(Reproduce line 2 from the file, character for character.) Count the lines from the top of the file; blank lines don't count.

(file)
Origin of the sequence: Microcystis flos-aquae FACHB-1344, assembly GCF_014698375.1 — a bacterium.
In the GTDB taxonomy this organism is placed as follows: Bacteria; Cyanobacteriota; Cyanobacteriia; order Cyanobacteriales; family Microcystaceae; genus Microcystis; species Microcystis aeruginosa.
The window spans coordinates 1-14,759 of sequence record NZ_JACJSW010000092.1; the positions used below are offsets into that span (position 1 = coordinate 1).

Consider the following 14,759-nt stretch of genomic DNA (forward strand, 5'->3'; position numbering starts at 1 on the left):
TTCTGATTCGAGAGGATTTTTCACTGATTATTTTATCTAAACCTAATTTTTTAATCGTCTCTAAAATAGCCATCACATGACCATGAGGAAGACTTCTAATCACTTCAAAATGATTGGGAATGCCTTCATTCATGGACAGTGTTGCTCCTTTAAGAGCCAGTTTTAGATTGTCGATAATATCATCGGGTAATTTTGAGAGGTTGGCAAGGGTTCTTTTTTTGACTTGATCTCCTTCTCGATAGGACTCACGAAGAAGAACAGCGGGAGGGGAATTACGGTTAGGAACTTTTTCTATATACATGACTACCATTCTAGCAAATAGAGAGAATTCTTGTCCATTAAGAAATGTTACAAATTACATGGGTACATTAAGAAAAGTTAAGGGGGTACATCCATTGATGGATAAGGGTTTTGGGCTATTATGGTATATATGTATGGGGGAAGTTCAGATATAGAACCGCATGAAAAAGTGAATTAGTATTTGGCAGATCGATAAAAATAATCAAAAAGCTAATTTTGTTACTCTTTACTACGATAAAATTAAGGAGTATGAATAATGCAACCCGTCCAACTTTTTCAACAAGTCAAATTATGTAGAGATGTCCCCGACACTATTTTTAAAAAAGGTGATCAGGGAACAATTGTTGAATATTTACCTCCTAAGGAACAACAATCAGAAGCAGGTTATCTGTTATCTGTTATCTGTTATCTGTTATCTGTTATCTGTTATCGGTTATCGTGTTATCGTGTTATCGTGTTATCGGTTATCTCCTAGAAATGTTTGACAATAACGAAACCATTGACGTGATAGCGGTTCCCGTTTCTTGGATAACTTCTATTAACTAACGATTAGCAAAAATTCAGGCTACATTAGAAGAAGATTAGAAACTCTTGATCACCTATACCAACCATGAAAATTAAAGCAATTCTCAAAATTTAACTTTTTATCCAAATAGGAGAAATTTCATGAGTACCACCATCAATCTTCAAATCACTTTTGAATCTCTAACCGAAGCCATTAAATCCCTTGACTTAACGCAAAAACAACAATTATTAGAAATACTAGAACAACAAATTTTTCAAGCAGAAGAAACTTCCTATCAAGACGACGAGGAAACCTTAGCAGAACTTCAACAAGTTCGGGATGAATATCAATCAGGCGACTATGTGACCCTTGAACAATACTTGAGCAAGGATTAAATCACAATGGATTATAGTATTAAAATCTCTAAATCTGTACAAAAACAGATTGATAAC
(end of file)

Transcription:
In the GTDB taxonomy this organism is placed as follows: Bacteria; Cyanobacteriota; Cyanobacteriia; order Cyanobacteriales; family Microcystaceae; genus Microcystis; species Microcystis aeruginosa.